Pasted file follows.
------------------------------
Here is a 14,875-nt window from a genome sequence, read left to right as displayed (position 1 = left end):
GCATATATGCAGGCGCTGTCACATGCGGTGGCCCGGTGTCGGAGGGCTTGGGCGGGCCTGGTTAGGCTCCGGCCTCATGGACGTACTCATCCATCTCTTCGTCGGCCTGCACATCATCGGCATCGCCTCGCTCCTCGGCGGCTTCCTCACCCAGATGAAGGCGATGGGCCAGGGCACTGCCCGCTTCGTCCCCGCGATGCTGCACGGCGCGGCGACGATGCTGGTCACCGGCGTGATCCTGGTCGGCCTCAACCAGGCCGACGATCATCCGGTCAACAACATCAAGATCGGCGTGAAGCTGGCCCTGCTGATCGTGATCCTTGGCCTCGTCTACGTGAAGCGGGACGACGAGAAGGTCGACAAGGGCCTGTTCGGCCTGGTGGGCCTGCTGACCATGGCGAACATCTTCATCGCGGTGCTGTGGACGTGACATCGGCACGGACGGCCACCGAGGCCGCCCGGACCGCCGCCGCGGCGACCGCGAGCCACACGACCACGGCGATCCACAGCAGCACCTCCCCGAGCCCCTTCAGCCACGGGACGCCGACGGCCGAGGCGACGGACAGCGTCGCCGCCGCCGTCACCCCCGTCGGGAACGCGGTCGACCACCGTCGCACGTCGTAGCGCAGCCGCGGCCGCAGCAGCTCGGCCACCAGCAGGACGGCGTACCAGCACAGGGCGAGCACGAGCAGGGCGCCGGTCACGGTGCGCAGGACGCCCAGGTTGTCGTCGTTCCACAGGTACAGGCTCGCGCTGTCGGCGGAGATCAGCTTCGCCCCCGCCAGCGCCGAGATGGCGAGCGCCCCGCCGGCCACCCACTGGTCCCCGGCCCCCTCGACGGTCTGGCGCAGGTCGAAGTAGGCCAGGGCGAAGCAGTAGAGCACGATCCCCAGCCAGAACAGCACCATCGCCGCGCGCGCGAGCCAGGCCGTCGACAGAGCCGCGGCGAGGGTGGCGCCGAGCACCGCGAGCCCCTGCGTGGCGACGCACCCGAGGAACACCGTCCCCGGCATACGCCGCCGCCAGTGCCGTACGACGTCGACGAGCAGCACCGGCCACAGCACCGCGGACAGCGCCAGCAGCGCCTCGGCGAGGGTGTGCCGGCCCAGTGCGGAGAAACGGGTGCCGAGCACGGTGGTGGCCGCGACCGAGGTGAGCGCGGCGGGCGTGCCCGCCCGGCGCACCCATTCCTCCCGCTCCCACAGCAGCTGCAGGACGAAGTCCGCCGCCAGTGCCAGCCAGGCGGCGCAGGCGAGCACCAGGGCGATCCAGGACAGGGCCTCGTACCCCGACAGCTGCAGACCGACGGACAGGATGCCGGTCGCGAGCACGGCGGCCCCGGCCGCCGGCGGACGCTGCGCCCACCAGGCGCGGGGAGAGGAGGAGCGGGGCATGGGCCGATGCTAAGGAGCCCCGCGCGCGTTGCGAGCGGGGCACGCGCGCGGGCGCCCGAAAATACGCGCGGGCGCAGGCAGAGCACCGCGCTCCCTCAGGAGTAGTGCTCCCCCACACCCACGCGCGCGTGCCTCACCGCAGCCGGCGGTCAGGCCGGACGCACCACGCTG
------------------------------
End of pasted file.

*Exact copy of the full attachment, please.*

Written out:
Here is a 14,875-nt window from a genome sequence, read left to right as displayed (position 1 = left end):
GCATATATGCAGGCGCTGTCACATGCGGTGGCCCGGTGTCGGAGGGCTTGGGCGGGCCTGGTTAGGCTCCGGCCTCATGGACGTACTCATCCATCTCTTCGTCGGCCTGCACATCATCGGCATCGCCTCGCTCCTCGGCGGCTTCCTCACCCAGATGAAGGCGATGGGCCAGGGCACTGCCCGCTTCGTCCCCGCGATGCTGCACGGCGCGGCGACGATGCTGGTCACCGGCGTGATCCTGGTCGGCCTCAACCAGGCCGACGATCATCCGGTCAACAACATCAAGATCGGCGTGAAGCTGGCCCTGCTGATCGTGATCCTTGGCCTCGTCTACGTGAAGCGGGACGACGAGAAGGTCGACAAGGGCCTGTTCGGCCTGGTGGGCCTGCTGACCATGGCGAACATCTTCATCGCGGTGCTGTGGACGTGACATCGGCACGGACGGCCACCGAGGCCGCCCGGACCGCCGCCGCGGCGACCGCGAGCCACACGACCACGGCGATCCACAGCAGCACCTCCCCGAGCCCCTTCAGCCACGGGACGCCGACGGCCGAGGCGACGGACAGCGTCGCCGCCGCCGTCACCCCCGTCGGGAACGCGGTCGACCACCGTCGCACGTCGTAGCGCAGCCGCGGCCGCAGCAGCTCGGCCACCAGCAGGACGGCGTACCAGCACAGGGCGAGCACGAGCAGGGCGCCGGTCACGGTGCGCAGGACGCCCAGGTTGTCGTCGTTCCACAGGTACAGGCTCGCGCTGTCGGCGGAGATCAGCTTCGCCCCCGCCAGCGCCGAGATGGCGAGCGCCCCGCCGGCCACCCACTGGTCCCCGGCCCCCTCGACGGTCTGGCGCAGGTCGAAGTAGGCCAGGGCGAAGCAGTAGAGCACGATCCCCAGCCAGAACAGCACCATCGCCGCGCGCGCGAGCCAGGCCGTCGACAGAGCCGCGGCGAGGGTGGCGCCGAGCACCGCGAGCCCCTGCGTGGCGACGCACCCGAGGAACACCGTCCCCGGCATACGCCGCCGCCAGTGCCGTACGACGTCGACGAGCAGCACCGGCCACAGCACCGCGGACAGCGCCAGCAGCGCCTCGGCGAGGGTGTGCCGGCCCAGTGCGGAGAAACGGGTGCCGAGCACGGTGGTGGCCGCGACCGAGGTGAGCGCGGCGGGCGTGCCCGCCCGGCGCACCCATTCCTCCCGCTCCCACAGCAGCTGCAGGACGAAGTCCGCCGCCAGTGCCAGCCAGGCGGCGCAGGCGAGCACCAGGGCGATCCAGGACAGGGCCTCGTACCCCGACAGCTGCAGACCGACGGACAGGATGCCGGTCGCGAGCACGGCGGCCCCGGCCGCCGGCGGACGCTGCGCCCACCAGGCGCGGGGAGAGGAGGAGCGGGGCATGGGCCGATGCTAAGGAGCCCCGCGCGCGTTGCGAGCGGGGCACGCGCGCGGGCGCCCGAAAATACGCGCGGGCGCAGGCAGAGCACCGCGCTCCCTCAGGAGTAGTGCTCCCCCACACCCACGCGCGCGTGCCTCACCGCAGCCGGCGGTCAGGCCGGACGCACCACGCTG